Presentation on theme: "Volcanoes By Seth Linford, 3/11/10. Shield Volcano Shield volcanoes are seen as a gentle, sloping mountain. Most examples are in the ocean, such as the."— Presentation transcript:
Volcanoes By Seth Linford, 3/11/10
Shield Volcano Shield volcanoes are seen as a gentle, sloping mountain. Most examples are in the ocean, such as the Hawaiian Islands. They are mostly built up over time by quiet eruptions. This is what produces the sloping mountains and islands. Kilauea in Hawaii
Composite Volcano Composite volcanoes are named for their alternating layers of lava and ash. They have these layers because they spew both cinders and bombs with ash, and lava in violent eruptions. They are tall and cone shaped like the Cinder Cone Volcano. Mount Fuji in Japan
Cinder-Cone Volcano Cinder Cone volcanoes are formed when a explosive eruption makes cinders and bombs, in addition to lava, pile up and form a cone shape around the vent. The can be deadly when they erupt, because the are always explosive.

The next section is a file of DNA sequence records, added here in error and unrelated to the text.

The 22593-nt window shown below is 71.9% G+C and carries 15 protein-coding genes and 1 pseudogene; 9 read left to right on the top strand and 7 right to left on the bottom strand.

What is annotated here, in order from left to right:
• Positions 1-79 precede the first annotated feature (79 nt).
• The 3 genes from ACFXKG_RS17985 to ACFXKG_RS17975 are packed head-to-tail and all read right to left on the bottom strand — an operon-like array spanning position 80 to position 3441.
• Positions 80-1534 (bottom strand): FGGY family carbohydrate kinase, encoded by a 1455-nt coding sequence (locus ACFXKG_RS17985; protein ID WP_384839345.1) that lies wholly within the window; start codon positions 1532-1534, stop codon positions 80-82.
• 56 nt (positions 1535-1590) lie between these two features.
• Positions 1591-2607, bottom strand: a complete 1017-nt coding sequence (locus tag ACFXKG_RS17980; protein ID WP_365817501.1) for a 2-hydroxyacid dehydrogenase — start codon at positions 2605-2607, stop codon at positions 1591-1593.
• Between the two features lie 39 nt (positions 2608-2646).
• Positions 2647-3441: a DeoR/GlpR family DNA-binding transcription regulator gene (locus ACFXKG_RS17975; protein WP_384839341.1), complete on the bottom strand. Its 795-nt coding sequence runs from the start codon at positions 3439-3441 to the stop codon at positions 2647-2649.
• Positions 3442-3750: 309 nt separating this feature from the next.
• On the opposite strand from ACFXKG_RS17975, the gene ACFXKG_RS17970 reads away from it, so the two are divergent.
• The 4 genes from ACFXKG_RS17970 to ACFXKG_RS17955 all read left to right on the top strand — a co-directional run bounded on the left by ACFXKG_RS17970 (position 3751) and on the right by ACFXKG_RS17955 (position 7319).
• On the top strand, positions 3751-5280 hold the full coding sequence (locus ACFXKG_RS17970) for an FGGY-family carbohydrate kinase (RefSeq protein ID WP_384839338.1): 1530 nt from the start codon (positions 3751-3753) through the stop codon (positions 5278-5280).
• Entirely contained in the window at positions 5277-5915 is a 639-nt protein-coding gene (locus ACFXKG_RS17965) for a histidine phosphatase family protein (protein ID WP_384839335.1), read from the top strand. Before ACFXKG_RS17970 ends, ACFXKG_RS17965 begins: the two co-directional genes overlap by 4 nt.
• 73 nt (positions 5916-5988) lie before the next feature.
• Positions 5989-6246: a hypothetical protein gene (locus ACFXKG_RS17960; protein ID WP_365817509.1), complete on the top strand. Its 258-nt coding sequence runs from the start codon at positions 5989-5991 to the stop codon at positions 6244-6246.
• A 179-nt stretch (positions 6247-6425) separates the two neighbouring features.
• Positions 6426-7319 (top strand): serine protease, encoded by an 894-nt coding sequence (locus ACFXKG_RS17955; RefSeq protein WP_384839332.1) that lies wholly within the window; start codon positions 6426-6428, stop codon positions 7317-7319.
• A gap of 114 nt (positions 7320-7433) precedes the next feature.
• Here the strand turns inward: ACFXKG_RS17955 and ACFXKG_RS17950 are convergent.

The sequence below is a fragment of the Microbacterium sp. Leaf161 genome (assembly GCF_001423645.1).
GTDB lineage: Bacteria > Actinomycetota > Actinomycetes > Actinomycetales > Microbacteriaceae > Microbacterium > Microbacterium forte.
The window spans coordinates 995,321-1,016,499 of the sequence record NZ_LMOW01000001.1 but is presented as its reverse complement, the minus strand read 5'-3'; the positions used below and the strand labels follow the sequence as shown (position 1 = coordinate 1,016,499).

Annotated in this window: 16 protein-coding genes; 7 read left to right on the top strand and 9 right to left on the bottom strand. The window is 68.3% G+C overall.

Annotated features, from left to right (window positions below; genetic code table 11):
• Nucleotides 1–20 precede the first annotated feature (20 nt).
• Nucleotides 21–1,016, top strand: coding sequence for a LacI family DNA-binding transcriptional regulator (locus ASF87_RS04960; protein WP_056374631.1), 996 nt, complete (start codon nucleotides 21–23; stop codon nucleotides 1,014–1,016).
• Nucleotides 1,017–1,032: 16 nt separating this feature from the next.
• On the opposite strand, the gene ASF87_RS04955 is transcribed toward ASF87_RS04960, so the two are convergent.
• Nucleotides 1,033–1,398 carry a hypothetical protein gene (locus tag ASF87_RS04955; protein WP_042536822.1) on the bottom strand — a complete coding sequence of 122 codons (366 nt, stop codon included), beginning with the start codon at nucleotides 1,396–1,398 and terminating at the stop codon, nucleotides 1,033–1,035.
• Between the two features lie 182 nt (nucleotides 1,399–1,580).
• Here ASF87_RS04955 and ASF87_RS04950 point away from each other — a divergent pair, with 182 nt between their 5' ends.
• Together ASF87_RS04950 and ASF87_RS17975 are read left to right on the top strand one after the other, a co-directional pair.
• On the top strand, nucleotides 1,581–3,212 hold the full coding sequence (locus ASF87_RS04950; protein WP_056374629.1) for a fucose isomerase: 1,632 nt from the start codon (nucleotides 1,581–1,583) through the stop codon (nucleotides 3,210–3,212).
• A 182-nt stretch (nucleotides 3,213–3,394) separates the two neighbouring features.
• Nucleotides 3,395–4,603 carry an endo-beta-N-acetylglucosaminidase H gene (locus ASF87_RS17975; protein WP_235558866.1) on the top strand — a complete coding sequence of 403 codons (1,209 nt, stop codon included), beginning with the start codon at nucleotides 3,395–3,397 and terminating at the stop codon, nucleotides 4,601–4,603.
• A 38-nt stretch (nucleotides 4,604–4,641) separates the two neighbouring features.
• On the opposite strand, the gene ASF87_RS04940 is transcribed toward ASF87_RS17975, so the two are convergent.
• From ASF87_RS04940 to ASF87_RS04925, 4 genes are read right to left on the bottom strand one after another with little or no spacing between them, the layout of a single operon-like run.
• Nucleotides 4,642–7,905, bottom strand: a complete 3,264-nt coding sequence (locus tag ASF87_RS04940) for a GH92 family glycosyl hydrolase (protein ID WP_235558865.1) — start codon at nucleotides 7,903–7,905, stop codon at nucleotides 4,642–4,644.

Caldera Old magma chamber Crater Lake is a well known caldera. Calderas are huge crater left behind from a massive eruption. They are formed when the eruption totally empty the volcano, and then the sides collapse. Or the eruption is so big it blows the whole mountain up. The whole Yellowstone area is a caldera from a super volcano.
Hot Springs and Geysers Geyser Magma Heater Hot Springs Geysers and Hot Springs occur when magma gets close to the surface, but doesn’t break through. Hot springs heat up to 95 F and way more. Geysers happen when the water boils, and gets so hot that it builds up pressure in its little hole, then it shoots out its vent.
Types of Lava There are two types of lava, Aa and Pahoehoe. Aa forms when the lava is slow moving and cool. It forms big, jagged, chunks. Pahoehoe forms when the lava is hot and fast flowing. It cools as a blob with a rippled surface, like hardened mercury.